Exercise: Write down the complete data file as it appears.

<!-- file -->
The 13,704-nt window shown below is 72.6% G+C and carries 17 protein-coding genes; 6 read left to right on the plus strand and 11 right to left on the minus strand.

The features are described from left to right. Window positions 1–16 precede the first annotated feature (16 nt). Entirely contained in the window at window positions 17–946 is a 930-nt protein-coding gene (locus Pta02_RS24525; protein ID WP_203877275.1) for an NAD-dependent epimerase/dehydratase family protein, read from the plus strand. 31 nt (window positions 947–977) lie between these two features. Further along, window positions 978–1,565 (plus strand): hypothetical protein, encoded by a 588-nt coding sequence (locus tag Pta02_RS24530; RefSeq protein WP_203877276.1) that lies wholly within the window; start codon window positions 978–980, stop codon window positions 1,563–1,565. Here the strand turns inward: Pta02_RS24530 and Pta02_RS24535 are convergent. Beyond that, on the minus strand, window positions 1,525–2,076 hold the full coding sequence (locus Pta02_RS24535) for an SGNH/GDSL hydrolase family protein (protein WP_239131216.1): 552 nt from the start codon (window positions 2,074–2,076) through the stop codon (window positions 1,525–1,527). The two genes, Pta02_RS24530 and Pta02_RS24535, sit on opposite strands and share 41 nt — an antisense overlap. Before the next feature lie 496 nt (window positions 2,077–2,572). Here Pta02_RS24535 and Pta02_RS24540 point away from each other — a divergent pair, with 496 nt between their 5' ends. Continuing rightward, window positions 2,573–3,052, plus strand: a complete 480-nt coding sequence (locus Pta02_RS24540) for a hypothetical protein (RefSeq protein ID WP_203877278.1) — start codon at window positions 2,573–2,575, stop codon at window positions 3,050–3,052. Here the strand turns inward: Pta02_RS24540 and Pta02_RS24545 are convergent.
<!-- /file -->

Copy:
The 13,704-nt window shown below is 72.6% G+C and carries 17 protein-coding genes; 6 read left to right on the plus strand and 11 right to left on the minus strand.

The features are described from left to right. Window positions 1–16 precede the first annotated feature (16 nt). Entirely contained in the window at window positions 17–946 is a 930-nt protein-coding gene (locus Pta02_RS24525; protein ID WP_203877275.1) for an NAD-dependent epimerase/dehydratase family protein, read from the plus strand. 31 nt (window positions 947–977) lie between these two features. Further along, window positions 978–1,565 (plus strand): hypothetical protein, encoded by a 588-nt coding sequence (locus tag Pta02_RS24530; RefSeq protein WP_203877276.1) that lies wholly within the window; start codon window positions 978–980, stop codon window positions 1,563–1,565. Here the strand turns inward: Pta02_RS24530 and Pta02_RS24535 are convergent. Beyond that, on the minus strand, window positions 1,525–2,076 hold the full coding sequence (locus Pta02_RS24535) for an SGNH/GDSL hydrolase family protein (protein WP_239131216.1): 552 nt from the start codon (window positions 2,074–2,076) through the stop codon (window positions 1,525–1,527). The two genes, Pta02_RS24530 and Pta02_RS24535, sit on opposite strands and share 41 nt — an antisense overlap. Before the next feature lie 496 nt (window positions 2,077–2,572). Here Pta02_RS24535 and Pta02_RS24540 point away from each other — a divergent pair, with 496 nt between their 5' ends. Continuing rightward, window positions 2,573–3,052, plus strand: a complete 480-nt coding sequence (locus Pta02_RS24540) for a hypothetical protein (RefSeq protein ID WP_203877278.1) — start codon at window positions 2,573–2,575, stop codon at window positions 3,050–3,052. Here the strand turns inward: Pta02_RS24540 and Pta02_RS24545 are convergent.